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For all intents and purposes you are giving lessons even if you aren’t getting paid. 
 

I don’t know the answer but I suspect, if you don’t want to get the boot, that you’ll have to quit doing what you’re doing. Something’s gotta give and I doubt it’s going to come from the guy that makes his living there. 

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It's really crappy if you think about it. At the end of the day you're just being a nice guy, which is 100% legal in most states last i checked. You aren't really direct competition with him as you're giving short 1-off guidance on things for the most part. Pros are really giving detailed lessons more than they are giving "tips"

 

We have a guy who does literally the same thing at our range (private club) , he's an older guy who was formerly a very good player and still plays well. He also lives in the area so spends a lot of time at the club and is a total sweetheart. He likes to hang around the range and help people out at times. Our head pro, or assistant pro, couldn't care less about this from what i can tell. He does it while they are giving lessons. I don't think they feel threatened by him, as mentioned above he is giving them a couple of tips whereas a pro is spending an hour with people doing deep dives. 

 

I get that businesses don't like soliciting or encroaching on their turf in a lot of different fields. But man, this seems kinda petty.

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2 minutes ago, MtlJeff said:

It's really crappy if you think about it. At the end of the day you're just being a nice guy, which is 100% legal in most states last i checked. You aren't really direct competition with him as you're giving short 1-off guidance on things for the most part. Pros are really giving detailed lessons more than they are giving "tips"

 

We have a guy who does literally the same thing at our range (private club) , he's an older guy who was formerly a very good player and still plays well. He also lives in the area so spends a lot of time at the club and is a total sweetheart. He likes to hang around the range and help people out at times. Our head pro, or assistant pro, couldn't care less about this from what i can tell. He does it while they are giving lessons. I don't think they feel threatened by him, as mentioned above he is giving them a couple of tips whereas a pro is spending an hour with people doing deep dives. 

 

I get that businesses don't like soliciting or encroaching on their turf in a lot of different fields. But man, this seems kinda petty.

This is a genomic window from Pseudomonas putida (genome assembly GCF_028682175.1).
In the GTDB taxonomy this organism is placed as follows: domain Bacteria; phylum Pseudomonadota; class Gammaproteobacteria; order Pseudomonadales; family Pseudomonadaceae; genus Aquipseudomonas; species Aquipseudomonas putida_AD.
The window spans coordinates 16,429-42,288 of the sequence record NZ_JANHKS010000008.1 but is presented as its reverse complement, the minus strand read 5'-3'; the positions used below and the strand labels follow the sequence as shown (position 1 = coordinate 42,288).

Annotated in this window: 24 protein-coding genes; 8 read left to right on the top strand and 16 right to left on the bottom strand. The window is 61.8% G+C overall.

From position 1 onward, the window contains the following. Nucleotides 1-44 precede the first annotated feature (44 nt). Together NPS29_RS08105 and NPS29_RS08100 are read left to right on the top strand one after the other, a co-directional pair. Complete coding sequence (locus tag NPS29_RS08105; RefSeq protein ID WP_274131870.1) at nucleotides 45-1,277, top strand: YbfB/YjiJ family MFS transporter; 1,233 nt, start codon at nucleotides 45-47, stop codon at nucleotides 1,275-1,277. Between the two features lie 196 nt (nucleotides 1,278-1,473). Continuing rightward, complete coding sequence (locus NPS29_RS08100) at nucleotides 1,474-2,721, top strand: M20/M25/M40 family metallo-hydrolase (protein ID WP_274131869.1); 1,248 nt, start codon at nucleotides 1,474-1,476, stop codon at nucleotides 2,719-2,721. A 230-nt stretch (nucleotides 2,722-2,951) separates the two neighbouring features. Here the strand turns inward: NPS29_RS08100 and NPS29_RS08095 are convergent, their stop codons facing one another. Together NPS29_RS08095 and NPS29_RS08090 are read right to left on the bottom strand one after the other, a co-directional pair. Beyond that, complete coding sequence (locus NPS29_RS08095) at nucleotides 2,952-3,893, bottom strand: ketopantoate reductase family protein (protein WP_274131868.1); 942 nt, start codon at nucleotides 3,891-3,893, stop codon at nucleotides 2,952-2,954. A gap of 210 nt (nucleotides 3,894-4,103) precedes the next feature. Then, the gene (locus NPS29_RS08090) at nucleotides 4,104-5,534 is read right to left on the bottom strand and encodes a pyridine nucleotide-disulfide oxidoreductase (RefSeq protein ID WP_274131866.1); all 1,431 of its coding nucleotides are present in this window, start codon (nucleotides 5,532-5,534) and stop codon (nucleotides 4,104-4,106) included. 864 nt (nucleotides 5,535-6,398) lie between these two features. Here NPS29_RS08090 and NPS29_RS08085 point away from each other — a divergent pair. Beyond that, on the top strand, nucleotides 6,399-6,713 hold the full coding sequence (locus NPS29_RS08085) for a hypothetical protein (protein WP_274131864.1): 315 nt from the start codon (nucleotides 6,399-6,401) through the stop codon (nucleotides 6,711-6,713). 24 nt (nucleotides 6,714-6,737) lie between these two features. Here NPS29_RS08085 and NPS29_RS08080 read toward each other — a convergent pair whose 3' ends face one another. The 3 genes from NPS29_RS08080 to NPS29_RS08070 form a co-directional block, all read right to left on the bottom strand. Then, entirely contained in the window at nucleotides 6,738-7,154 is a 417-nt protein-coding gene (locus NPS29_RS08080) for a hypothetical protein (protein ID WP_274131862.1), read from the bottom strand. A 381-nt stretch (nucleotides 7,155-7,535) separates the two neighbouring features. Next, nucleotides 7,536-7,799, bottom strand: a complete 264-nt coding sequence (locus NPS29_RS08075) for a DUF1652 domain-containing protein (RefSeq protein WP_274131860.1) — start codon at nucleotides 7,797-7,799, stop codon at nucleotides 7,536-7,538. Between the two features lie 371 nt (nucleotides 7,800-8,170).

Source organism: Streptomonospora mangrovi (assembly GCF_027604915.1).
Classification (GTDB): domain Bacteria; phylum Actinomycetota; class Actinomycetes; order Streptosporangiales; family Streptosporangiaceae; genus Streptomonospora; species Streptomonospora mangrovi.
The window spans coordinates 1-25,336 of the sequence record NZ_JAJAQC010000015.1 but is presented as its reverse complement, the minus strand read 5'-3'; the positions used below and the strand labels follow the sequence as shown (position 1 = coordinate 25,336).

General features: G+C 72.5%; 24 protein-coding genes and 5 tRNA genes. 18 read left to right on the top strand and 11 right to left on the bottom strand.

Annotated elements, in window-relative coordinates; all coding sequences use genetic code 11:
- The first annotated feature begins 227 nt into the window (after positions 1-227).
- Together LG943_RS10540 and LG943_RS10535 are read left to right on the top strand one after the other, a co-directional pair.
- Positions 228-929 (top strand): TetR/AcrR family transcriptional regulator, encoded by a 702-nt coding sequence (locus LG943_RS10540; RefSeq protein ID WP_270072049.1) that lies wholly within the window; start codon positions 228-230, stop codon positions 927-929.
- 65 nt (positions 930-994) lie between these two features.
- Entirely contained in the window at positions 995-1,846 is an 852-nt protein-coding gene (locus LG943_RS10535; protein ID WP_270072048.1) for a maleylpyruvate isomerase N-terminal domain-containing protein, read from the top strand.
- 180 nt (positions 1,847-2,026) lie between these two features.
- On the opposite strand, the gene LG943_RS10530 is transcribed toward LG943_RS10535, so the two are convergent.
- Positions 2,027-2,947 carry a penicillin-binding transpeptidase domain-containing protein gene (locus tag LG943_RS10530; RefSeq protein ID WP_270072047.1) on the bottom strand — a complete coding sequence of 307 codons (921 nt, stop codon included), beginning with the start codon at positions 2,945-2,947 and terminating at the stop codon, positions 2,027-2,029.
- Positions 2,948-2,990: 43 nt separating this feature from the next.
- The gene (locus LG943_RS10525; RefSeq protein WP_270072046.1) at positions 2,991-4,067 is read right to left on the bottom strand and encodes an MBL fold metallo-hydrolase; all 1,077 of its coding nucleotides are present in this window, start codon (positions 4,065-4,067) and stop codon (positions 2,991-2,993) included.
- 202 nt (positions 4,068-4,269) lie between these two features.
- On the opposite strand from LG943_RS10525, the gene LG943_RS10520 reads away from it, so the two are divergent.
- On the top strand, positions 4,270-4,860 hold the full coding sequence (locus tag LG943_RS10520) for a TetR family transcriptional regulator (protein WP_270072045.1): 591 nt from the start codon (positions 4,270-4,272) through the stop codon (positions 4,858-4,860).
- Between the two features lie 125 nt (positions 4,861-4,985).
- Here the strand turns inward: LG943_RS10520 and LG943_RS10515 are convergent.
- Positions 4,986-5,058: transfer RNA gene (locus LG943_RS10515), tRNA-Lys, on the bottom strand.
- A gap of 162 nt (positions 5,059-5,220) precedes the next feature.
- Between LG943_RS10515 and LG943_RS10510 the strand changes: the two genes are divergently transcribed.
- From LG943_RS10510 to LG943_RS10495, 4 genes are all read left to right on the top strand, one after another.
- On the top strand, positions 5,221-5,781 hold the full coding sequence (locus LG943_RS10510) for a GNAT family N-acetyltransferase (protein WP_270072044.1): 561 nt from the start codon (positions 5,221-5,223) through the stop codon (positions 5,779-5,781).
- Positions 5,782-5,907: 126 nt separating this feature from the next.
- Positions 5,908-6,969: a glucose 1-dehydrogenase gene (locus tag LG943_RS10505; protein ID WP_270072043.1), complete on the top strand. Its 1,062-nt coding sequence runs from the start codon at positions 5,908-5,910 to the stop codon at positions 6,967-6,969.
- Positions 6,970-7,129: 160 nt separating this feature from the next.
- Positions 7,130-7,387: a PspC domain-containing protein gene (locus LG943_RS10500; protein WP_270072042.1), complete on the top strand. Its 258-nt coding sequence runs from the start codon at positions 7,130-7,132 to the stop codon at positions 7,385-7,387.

That will probably be me. I have helped people fishing on the beach, and in many other areas. My family sometimes gets irritated with me as they know how I am. They know I will help anyone if I think I can.

The sad thing is, I actually took the pro's card when I knew John needed help. John tried to buy my irons off of me at the range that day and I told him I could build him a set, but he wasn't getting mine. LOL. So I built one - the 7 iron. I bring it to him and he shanks the first several and starts hitting lots of shots left (big over the top move), I was literally thinking "you need help, and way beyond new irons or a few tips from me." So, when I took the guy's card and told him a friend needed help, he didn't really seem to care.

The guy we are both working with now - I ran into on the chipping green at another course and I started talking with him and a guy he was working with at the time (a Texas A&M commit), and a guy who works at the course. I figured out who he was and told him about John. He asked some questions, was very eager to earn John's business, gave me a few tips for some things I was working on at the time, and now has TWO happy clients. All he did was show interest and he gave a little of himself first. He didn't have to, but it meant a lot to me. I spent two hours with him this morning and I gave him a 30% tip because he spent extra time with me.

 

I even sent our pro video of both John and I before each of our lessons and gave him my thoughts on what I saw with John and what I thought he needed in equipment. Our pro and I collaborated on the right fit for John's irons and we have since tweaked them. I wanted to see John improve because he was trying hard, but ingraining a really bad move. 

The guy who is accusing me could have had John's business and maybe mine if he had just showed interest. 

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If you hang out in front of HL Block, and help folks with their taxes, you are taking business away from HL Block. That pro makes his living at that course and range, and if you are helping folks, you are taking potential customers from the pro. Your intentions are good, but you are at his placing giving away something for free that he charges for.

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7 minutes ago, caniac6 said:

If you hang out in front of HL Block, and help folks with their taxes, you are taking business away from HL Block. That pro makes his living at that course and range, and if you are helping folks, you are taking potential customers from the pro. Your intentions are good, but you are at his placing giving away something for free that he charges for.

You know what? I am in the consulting business. I have learned how to give just enough away so that people want to pay me for more. I would suggest that for any golf pro. Stop and help a few people for a few minutes every now and again, and I would be willing to bet you would get more lessons booked.